Town opens area for deer hunting

A deer in a backyard in the East Passage Estates. An area on the north end of the reservoir property has been re-opened for hunting to help cull the herd.

A modified 37-acre section of municipally owned land north of the reservoir has been reopened to bow hunting.

The town council at its meeting Tuesday night passed the request by Angela Deneault, interim police chief. The section at North Pond was open to hunting, along with three other sections of public land, when a collaborative program was established in 2014 to cull the deer herd. To qualify to hunt on these properties, hunters had to be proficient with their weapons and receive approval from the police chief.

When the bike path opened in 2019, however, the council decided to close the reservoir section to hunting as a safety precaution. Since then, Deneault has been contacted by hunters who would like to see part of the section reopened.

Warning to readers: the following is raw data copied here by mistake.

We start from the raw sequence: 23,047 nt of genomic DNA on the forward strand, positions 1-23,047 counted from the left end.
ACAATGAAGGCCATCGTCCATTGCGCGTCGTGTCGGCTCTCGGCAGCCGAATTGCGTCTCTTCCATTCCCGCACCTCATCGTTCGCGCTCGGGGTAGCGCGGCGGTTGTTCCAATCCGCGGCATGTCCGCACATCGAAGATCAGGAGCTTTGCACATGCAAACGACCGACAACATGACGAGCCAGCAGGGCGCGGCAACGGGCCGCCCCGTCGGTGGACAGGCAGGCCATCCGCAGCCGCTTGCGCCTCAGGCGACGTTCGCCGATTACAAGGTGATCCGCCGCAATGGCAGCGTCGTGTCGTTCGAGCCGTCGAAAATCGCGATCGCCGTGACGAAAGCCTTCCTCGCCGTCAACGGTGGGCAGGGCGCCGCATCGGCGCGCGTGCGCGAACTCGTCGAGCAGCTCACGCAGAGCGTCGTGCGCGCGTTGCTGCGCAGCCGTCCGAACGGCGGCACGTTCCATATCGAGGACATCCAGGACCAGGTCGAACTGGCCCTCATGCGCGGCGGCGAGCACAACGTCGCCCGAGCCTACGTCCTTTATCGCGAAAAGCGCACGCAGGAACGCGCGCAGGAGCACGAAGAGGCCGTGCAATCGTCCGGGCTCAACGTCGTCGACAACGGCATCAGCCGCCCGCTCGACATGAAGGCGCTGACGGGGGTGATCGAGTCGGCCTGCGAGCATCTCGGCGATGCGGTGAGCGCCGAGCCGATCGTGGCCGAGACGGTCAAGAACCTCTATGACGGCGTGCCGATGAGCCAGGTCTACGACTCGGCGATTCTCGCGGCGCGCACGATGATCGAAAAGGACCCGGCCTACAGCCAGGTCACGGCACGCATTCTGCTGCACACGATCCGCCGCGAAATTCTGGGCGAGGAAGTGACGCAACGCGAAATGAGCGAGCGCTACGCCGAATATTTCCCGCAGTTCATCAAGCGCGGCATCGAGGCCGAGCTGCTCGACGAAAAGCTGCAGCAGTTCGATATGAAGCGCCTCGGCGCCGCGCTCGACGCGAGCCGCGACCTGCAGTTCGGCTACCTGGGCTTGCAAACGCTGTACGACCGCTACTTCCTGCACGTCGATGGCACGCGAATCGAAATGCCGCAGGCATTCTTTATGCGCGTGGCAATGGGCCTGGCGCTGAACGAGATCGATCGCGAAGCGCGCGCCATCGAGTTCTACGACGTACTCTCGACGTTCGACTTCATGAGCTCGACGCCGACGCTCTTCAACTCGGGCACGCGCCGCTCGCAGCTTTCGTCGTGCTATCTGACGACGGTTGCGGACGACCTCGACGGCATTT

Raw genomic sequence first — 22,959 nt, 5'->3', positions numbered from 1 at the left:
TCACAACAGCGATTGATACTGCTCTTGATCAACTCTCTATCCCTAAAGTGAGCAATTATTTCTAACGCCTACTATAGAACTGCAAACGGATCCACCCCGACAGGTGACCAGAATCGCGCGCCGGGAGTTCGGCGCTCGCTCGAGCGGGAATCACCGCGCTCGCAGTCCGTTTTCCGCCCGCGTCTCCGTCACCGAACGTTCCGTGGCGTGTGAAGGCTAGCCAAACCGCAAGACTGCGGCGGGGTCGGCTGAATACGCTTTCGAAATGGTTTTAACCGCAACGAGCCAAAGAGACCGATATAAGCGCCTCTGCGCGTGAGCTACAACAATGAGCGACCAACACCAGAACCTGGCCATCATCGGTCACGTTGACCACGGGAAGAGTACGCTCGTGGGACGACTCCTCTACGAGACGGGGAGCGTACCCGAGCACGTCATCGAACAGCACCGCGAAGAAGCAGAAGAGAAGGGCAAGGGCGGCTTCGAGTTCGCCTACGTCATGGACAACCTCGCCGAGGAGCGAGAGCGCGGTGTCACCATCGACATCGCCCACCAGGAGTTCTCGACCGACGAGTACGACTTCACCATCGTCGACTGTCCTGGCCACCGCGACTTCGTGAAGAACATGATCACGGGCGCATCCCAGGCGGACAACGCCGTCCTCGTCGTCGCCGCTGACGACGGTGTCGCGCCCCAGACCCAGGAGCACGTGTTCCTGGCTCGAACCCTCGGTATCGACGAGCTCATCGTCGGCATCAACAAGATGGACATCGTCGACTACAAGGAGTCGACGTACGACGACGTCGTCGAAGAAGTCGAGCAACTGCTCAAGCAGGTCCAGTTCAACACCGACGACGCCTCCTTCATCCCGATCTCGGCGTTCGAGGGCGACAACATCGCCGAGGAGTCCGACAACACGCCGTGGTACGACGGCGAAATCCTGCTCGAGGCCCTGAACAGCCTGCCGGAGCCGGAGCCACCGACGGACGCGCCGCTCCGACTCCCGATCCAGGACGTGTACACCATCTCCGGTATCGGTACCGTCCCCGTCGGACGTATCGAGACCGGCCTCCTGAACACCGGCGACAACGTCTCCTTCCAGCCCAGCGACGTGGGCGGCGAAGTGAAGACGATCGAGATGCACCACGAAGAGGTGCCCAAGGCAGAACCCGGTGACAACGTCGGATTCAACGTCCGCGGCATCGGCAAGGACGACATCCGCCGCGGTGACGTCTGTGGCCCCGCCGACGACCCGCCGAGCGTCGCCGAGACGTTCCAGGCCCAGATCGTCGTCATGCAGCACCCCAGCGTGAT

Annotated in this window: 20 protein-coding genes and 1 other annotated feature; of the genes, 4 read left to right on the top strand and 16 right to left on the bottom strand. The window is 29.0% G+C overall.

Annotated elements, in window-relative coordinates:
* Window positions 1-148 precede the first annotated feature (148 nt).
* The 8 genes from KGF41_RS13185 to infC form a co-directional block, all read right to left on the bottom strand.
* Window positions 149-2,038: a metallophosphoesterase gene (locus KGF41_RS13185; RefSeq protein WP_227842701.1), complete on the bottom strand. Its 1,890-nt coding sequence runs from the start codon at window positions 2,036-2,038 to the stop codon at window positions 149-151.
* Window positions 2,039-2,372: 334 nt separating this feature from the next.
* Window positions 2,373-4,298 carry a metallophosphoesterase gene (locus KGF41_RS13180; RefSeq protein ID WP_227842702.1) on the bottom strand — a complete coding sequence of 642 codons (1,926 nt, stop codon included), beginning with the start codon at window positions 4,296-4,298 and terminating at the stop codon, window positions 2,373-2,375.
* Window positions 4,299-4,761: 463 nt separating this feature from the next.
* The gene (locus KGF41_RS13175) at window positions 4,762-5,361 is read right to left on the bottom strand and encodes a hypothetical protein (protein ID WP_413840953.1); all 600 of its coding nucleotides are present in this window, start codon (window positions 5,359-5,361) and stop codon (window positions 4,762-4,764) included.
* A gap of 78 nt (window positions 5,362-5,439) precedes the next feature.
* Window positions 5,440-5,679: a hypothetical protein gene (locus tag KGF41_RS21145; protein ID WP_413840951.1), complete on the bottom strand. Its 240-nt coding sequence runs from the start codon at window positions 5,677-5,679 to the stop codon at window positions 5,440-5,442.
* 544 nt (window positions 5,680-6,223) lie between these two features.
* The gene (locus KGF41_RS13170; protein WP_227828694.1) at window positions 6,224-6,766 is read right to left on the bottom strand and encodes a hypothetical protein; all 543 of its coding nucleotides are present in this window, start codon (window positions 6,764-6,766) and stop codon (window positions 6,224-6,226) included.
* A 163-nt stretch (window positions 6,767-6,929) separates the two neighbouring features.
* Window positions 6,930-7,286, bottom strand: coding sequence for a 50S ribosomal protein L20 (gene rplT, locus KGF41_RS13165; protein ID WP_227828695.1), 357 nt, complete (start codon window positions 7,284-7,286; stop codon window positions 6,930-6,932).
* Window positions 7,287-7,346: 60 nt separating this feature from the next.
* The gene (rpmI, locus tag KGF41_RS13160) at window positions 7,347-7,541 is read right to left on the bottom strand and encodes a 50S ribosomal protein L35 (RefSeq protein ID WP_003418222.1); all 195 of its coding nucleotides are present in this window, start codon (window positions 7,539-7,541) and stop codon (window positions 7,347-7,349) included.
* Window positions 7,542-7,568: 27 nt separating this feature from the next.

Town Administrator Ed Mello, who updated the council about Denault’s request, was police chief when the collaborative program was founded. Although the number of deer carcasses taken from these lots isn’t known, he believes it is successful.

“It’s a little bit challenging in determining the results because, candidly, they’re not always reporting about the number of deer taken off those properties,” he said. “Regardless, I would suggest that it must be somewhat effective if they have a desire to go back to these locations year after year.”

Mary Meagher, vice president of the council, suggested expanding the state law that requires hunters to be 200 feet from a residence. She successfully lobbied for hunters in the reservoir section to be 200 feet from the property boundaries. Councilman Erik Brine agreed.

“You’re much safer when you’re inside,” he said. “It’s when you’re in your backyard that it’s a problem.”

“You also don’t wear orange in your own backyard,” Meagher added.

Since the program was launched nine years ago, Mello said hunters have done an effective job of staying off people’s yards.

“The hunters, by and large, are pretty diligent about being able to determine where they are to make sure they are not intruding on private properties,” he said.

According to Deneault’s memo, the section that will be reopened is 1,500 feet from the bike path. It will be only open to bow hunting with two hunters permitted at a time. For reference, there were nine hunters who participated in the 2022 program. Six of them indicated support to reopen the modified section at North Pond.